A common theme in many of these books is a rediscovery of Jewish identity through food. James Beard Award-winner Marlene Sorosky came close to refusing to write her latest volume, Fast & Festive Meals for the Jewish Holidays, because of her memories of growing up under the thumb of a “tyrannical, Orthodox father and a mother who bent to his every religious desire.” Yet through her friendship with the two women who help her write this book, Sorosky kindled a warmth for Judaism she had never felt before. Testing these recipes, she writes, “was like celebrating each holiday for the first time.”
Veteran kosher cookbook writer Betty Goldberg suggests a similar spiritual path for the intermarried. She writes on page one of her new book, Traditional Jewish Cooking, that “traditional Jewish cooking provides a delicious pathway for a non-Jewish partner or recent convert to Judaism to understand the connections between Jewish holidays and Jewish foods.”
In contrast to these weighty views comes Nancy Ring’s charming memoir of her life as a pastry chef in the frenetic world of trendy New York restaurants. Walking on Walnuts is as light as the confections—updated from the kitchens of various female relatives—she shares with us. She doesn’t need to think about how her Jewish heritage affects her. She simply knows. She knows that professionally, as well as personally, she is a product of generations of hard-working Jewish women. And she knows that she has found her signature style when she invents her own take on the family rugelach, with figs and sun-dried cranberries.
Finally, when it comes to delineating Jewish culture through our cooking, I have saved the best book for last: Claudia Roden’s exquisitely comprehensive and deliciously presented hybrid, a tantalizing cookbook, cultural history and personal memoir intertwined in The Book of Jewish Food: An Odyssey From Samarkand to New York. On one level, this is a loving compilation of more than 800 Jewish recipes from all over the world. But as impressive as her research is, Roden’s achievement is in placing the cuisine of each of these communities within the multiple contexts of Jewish history, religious life and immigration patterns, not to mention the social and culinary influences of the countries where Jews have lived. Roden writes that particular dishes form “a link with the past, a celebration of roots, a symbol of continuity. They are that part of an immigrant culture which survives the longest, kept up even when clothing, music, language, and religious observance have been abandoned.”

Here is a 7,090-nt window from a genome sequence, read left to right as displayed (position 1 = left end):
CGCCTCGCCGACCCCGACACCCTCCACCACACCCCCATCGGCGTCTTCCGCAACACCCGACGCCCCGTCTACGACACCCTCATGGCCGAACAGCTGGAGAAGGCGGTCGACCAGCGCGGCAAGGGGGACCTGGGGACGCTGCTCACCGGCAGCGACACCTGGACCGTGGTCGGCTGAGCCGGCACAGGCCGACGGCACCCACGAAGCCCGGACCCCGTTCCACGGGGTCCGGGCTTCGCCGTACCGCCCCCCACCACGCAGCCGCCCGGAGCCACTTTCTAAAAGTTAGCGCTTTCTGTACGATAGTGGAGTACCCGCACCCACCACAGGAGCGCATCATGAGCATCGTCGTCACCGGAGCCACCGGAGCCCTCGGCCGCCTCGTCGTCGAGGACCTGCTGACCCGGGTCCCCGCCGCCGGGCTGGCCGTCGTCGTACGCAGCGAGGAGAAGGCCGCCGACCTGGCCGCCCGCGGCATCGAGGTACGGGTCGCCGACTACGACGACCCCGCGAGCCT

Roden traces her own Jewish and culinary roots from her home in London back to Cairo, where she grew up, still further back to Aleppo, Syria, where her father and his family originated, and still further back to the Jewish traders from Medieval Venice who carried spices between East and West and the Jews who inhabited Syria in biblical times.
“The dishes of my aunt Latife and her cook Nessim were the traditional ones of Jewish Syria. . . . On Thursday night there was always lentil soup, rishta bi ats (homemade tagliatelle with brown lentils), or rishta wa calsones (tagliatelle and ravioli stuffed with cheese) and fried fish. On Friday night there was chicken or veal sofrito with little fried potatoes cooked in the sauce under the chicken kobeba and rice with pine nuts and pistachios.” She makes clear the connection between cooking and culture when she informs us that today those “dishes are what we get when we visit our families in Los Angeles, Mexico, Colombia, Paris, and Geneva.”
Diane Cole is the author, most recently, of the memoir After Great Pain: A New Life Emerges.